I just learned I’m a “Hispanic-fluential.”
“Hispanic-fluentials spend more time per week interacting with others online (30 hours) than the general population of U.S. influencers, called e-fluentials (25 hours). according to a study done by Burson-Marsteller.
I match all the characteristics and habits of a Hispanic-fluential because I’m online more than my any of my peers; I talk about brands more often than any other group and I talk OFF-line, in face-to-face conversations, more than my peers. I’m thinking I’m a pretty important person or persona to brands.
So why aren’t more brands talking to ME? When I say “talking” I mean conversations in Twitter and Facebook; and marketing campaigns specifically targeted at Hispanic-fluentials. Surely these companies who want to increase revenue pay attention to the latest data regarding Social Media marketing and Social Networking, don’t they? Data like this, from this fascinating study by Burson-Marsteller:
- Hispanic-fluentials also have more interaction offline in face-to-face conversations (30 hours vs. 21 hours).
- Hispanic-fluentials to be extremely well-networked, as they communicate in person, on the phone or online with many more family members, friends and coworkers each day (58 individuals) than general e-fluential population (45 individuals). Among female Hispanic-fluentials, this number jumps to 68 individuals.
- Hispanic-fluentials are more likely than e-fluentials to take customer service (92 percent vs. 77 percent) and recommendations from family and friends (83 percent vs. 69 percent) into account when deciding what to buy.
- Hispanic-fluentials respond strongly to promotions, with 90 percent more likely to pay attention to companies who offer them coupons and 72 percent interested in companies who send emails with promotions or offers.
Maybe these companies simply don’t know that I’m a powerful word-of-mouth consumer -or- they don’t know how to go about marketing to Hispanic-fluentials.
“Hispanics cultivate the most extensive personal and professional networks both online and offline among the efluentials studied, attesting to the potential effectiveness of grassroots and viral campaigns,” said Theresa Rice, Director, US Hispanic for Burson-Marsteller.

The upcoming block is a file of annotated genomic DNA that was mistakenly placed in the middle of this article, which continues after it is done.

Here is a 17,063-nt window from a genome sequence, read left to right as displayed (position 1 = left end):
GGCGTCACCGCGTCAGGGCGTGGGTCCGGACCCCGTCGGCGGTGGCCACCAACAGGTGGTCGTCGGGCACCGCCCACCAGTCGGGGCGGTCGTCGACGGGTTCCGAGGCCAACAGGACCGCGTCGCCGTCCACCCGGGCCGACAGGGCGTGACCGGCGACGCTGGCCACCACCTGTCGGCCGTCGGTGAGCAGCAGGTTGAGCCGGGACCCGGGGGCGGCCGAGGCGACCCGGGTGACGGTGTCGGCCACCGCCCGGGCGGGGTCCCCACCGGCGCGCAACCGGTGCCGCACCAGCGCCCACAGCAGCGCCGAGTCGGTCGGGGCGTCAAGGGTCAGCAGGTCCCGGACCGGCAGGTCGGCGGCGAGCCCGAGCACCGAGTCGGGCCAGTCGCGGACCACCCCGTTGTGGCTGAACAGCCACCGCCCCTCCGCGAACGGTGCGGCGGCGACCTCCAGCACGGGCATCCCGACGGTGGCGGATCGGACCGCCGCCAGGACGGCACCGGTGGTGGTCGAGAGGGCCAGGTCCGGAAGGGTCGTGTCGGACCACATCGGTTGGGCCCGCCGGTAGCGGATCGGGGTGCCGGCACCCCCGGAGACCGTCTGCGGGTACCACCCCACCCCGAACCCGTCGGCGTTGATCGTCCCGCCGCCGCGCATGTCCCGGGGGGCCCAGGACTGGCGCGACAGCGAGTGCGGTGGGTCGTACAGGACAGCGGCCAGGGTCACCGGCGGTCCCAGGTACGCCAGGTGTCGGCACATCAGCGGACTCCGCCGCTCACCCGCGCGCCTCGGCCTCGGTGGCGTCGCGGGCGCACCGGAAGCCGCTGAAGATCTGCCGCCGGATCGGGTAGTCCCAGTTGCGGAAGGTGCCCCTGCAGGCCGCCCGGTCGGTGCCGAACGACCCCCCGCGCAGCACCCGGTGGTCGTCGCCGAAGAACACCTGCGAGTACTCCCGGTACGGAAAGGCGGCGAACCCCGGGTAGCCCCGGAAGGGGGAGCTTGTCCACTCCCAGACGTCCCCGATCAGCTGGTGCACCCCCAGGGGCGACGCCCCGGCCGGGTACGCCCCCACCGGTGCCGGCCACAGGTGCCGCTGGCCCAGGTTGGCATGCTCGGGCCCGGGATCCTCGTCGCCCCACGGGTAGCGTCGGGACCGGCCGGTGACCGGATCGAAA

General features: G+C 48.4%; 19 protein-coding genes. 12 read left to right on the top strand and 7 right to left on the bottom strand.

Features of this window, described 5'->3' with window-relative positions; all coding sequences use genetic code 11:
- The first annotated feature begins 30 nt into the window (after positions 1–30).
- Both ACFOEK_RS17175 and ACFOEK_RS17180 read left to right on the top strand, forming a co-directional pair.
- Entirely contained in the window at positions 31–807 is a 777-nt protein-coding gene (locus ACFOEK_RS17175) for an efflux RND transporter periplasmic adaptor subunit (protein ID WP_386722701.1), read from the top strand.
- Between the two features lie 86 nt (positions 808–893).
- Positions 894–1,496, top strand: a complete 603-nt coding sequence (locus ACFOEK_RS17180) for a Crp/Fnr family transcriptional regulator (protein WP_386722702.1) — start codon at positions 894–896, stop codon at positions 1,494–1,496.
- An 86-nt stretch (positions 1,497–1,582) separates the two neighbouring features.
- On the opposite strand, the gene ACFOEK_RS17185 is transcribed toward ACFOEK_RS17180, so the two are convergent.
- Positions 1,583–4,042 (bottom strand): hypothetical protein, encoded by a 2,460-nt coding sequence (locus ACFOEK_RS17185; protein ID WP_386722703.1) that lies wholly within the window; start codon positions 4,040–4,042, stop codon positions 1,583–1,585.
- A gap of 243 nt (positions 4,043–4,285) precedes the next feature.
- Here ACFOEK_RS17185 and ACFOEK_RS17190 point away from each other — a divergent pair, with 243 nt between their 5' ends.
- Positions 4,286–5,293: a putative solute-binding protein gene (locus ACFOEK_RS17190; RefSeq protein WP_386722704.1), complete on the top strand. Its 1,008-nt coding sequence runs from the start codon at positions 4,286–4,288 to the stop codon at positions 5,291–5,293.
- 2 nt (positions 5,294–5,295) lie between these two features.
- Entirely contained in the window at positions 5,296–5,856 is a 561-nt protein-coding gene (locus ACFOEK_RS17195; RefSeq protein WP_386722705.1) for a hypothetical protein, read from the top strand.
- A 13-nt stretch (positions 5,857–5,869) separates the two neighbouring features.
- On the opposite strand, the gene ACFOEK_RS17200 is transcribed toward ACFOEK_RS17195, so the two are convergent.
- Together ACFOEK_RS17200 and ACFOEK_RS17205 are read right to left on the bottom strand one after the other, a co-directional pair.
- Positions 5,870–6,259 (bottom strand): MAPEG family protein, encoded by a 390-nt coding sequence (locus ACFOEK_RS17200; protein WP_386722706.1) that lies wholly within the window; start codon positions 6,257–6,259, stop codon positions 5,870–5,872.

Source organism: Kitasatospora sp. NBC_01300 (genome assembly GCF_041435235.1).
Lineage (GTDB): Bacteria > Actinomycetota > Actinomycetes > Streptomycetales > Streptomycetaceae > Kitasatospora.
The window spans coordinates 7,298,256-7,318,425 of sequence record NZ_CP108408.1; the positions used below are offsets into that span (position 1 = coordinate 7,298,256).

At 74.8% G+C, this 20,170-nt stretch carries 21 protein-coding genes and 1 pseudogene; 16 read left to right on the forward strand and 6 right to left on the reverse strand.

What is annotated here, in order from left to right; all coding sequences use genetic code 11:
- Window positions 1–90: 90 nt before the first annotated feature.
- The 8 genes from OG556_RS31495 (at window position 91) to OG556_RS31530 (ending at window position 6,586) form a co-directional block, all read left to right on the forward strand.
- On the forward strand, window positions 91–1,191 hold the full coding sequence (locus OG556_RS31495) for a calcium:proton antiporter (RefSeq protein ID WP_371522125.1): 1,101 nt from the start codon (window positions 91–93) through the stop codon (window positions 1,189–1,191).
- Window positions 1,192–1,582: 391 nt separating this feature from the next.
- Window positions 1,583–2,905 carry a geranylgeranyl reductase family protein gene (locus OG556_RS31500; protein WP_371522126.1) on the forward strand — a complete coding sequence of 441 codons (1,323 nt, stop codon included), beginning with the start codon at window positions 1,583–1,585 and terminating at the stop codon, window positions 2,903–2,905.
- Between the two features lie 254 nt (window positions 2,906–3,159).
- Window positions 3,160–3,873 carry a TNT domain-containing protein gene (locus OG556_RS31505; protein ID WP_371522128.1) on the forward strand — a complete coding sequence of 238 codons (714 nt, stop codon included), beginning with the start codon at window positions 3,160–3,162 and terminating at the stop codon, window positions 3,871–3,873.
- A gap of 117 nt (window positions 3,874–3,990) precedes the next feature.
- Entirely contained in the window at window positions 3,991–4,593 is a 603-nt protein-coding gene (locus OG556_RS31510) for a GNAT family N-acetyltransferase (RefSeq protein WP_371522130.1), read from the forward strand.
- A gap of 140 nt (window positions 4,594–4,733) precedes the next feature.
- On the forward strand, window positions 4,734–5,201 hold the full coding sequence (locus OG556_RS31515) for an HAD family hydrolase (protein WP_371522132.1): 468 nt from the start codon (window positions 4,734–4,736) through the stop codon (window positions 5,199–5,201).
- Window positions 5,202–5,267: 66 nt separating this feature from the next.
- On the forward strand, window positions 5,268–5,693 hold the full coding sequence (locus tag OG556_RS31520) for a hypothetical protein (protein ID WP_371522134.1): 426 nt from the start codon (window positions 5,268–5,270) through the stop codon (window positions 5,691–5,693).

We spend more time online but more importantly, we spend more time OFFline, talking to each other in face-to-face conversations. I’m living proof: when I meet someone in Twitter who brings great value, I want to get to know them more, so, after tweeting and emailing each other, I like to take it to the next level and talk on the phone, if they’re not in my part of the country–or if they are, I’ll arrange a meeting. This habit has resulted in personally and professionally enriching my life.
A Social Revolución is happening in Social media. Why aren’t we hearing more about this outside of the people who are part of it?
I’ve got an hot tip for you, big companies, (if you’re listening): Check out Latinos In Social Media and review the LATISM directory of professionals: bloggers, Social Media marketers, PR agencies, consultants, thought-leaders, authors, mami bloggers and more. It’s a unique gathering of resources for partnerships and collaborations with the people that Hispanic-fluentials quite often turn to before purchasing products and services: their Latino/Hispanic peers.
Update: A complimentary blog post was written and published today, Black Like Me? The Missing Faces in Technology and Innovation by Robin Caldwell over at the Huffington Post. Please read it and post your comments. She poses a great question.